Middle East

Big powers struggle to agree UN resolution ahead of Syria talks

The five permanent members of the United Nations Security Council were struggling to agree on a draft resolution endorsing an international bid to end the five-year-old civil war in Syria ahead of ministerial talks taking place in New York on Friday.
The US ambassador to the United Nations, Samantha Power, told reporters that the five veto-wielding council members did not yet have an agreed draft to present to the 15-nation body for approval on Friday.
Originally, Western powers hoped the council would rubber-stamp a resolution endorsing a two-year road map for talks between Syria's government and opposition on a unity government expected to begin in January and eventual elections. Council diplomats said they hoped agreement on a text could be clinched.
The road map, which also calls for a nationwide ceasefire that would not apply to Islamic State, Nusra Front and some other militant groups, was worked out in two rounds of ministerial talks in Vienna.
Russian Ambassador Vitaly Churkin suggested there were significant disagreements among the five powers.
"I'm not sure it's going to happen because there are some unfortunately deliberate, or not deliberate, attempts to undercut the Vienna documents and we don't want to see that," he told reporters without elaborating.
When asked what the problems were, he said: "There are a few."
German Foreign Minister Frank-Walter Steinmeier said there was "some movement" in the talks on Syria, adding that one goal of the New York meetings was to clarify the timeline for peace talks between the government and opposition.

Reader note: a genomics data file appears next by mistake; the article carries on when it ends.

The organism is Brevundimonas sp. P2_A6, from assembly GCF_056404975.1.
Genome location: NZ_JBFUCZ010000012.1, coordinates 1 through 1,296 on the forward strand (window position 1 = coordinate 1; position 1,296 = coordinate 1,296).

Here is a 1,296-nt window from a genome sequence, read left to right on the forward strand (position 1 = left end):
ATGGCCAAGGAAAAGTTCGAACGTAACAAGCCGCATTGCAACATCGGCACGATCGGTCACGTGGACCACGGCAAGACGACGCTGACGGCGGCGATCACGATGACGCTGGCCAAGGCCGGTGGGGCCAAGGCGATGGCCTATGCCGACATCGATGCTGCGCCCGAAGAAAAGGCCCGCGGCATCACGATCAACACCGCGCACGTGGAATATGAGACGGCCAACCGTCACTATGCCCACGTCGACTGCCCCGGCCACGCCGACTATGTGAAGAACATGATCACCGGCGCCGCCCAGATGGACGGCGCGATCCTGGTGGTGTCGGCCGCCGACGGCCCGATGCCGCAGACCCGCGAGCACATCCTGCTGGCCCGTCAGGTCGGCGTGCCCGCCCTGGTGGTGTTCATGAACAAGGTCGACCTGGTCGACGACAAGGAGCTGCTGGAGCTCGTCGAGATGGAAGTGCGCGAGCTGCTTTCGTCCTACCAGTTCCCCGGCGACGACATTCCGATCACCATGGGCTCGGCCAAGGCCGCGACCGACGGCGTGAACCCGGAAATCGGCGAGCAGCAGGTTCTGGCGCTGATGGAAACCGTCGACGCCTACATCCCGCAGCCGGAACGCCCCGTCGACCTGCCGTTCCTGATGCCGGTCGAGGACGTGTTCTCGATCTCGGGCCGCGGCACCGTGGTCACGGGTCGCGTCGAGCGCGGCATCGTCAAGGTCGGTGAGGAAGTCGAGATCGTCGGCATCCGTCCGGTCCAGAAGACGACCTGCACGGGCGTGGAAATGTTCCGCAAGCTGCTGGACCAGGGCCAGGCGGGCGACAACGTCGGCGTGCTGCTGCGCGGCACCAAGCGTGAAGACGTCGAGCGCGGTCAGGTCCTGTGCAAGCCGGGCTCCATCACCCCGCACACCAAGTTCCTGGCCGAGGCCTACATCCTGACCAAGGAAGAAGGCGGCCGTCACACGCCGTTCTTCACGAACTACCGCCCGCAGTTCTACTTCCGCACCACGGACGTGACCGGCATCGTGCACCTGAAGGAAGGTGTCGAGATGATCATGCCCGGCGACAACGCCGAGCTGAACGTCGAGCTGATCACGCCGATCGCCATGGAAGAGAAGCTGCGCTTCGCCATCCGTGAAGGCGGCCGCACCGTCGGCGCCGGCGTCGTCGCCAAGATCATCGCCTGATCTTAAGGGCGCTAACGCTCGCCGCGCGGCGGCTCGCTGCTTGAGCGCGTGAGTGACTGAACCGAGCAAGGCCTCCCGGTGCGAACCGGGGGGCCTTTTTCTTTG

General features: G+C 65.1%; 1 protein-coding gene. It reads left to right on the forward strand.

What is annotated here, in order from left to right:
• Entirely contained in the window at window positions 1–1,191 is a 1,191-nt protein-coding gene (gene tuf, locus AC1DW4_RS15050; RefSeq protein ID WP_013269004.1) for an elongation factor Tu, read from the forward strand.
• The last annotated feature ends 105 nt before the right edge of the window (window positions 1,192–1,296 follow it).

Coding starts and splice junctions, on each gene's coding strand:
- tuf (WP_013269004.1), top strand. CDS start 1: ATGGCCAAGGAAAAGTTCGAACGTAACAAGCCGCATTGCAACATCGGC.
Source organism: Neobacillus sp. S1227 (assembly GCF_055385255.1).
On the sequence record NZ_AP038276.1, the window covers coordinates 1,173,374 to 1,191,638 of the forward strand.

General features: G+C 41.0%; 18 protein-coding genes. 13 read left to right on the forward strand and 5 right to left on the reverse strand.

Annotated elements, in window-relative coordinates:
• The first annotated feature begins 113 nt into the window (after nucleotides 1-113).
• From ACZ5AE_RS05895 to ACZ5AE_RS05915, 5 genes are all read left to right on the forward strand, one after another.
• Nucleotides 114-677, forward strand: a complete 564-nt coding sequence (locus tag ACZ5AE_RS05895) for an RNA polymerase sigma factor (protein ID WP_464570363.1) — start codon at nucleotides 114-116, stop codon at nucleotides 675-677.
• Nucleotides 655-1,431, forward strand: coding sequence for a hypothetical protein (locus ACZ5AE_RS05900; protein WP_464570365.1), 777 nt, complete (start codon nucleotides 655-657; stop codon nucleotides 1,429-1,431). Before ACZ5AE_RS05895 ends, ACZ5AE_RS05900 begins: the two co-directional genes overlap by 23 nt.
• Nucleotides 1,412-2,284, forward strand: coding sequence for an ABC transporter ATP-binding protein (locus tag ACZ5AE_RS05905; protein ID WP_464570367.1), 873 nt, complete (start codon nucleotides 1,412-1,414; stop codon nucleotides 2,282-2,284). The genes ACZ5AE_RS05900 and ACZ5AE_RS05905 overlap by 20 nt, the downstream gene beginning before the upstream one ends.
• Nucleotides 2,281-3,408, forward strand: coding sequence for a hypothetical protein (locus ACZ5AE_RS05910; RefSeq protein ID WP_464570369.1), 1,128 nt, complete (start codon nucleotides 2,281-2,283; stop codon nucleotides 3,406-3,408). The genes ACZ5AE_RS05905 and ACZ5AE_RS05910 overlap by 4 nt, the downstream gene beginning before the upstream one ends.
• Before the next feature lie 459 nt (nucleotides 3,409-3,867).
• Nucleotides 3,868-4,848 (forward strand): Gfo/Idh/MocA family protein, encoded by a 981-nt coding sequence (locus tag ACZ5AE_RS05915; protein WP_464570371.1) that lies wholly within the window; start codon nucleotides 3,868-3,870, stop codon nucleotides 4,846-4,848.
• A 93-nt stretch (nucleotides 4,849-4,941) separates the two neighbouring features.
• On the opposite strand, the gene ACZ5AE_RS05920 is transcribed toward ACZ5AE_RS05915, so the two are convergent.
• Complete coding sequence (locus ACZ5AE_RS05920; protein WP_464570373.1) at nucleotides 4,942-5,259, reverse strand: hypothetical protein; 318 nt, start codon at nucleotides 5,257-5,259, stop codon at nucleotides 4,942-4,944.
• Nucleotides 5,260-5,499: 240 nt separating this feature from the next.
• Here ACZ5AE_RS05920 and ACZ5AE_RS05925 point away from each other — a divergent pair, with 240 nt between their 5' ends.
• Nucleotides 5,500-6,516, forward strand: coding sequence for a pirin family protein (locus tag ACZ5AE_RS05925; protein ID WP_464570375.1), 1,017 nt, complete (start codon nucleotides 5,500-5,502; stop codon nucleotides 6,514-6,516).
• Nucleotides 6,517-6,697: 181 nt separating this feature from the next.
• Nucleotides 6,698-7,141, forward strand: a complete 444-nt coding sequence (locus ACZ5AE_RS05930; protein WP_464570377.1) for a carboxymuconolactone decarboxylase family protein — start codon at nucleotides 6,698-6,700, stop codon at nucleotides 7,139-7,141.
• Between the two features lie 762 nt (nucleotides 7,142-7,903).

Foreign ministers from more than a dozen countries – including Russia, the United States, Turkey, Saudi Arabia, Iran and other European and Middle Eastern powers – were set for talks aimed at ending Syria's old civil war at New York's Palace Hotel on Friday.
Diplomats said no breakthrough was expected.
Earlier this week diplomats said some progress had been made on the most difficult sticking point in the talks – the fate of Syrian President Bashar al-Assad.
They said Russia had indicated it had no problem with the eventual ouster of Assad at the end of a transition period, though it would not admit that publicly.
Despite the narrowing of differences, disagreements remain, as shown by the difficulties the five permanent council members were having agreeing on a resolution endorsing the Vienna road map.
Issues to be discussed at Friday's meeting include a mechanism for monitoring of any future ceasefire and a lineup for an opposition delegation to negotiate with Assad's government.
Western officials say a recent meeting in Saudi Arabia of opposition figures made significant headway in coming up with an opposition bloc.

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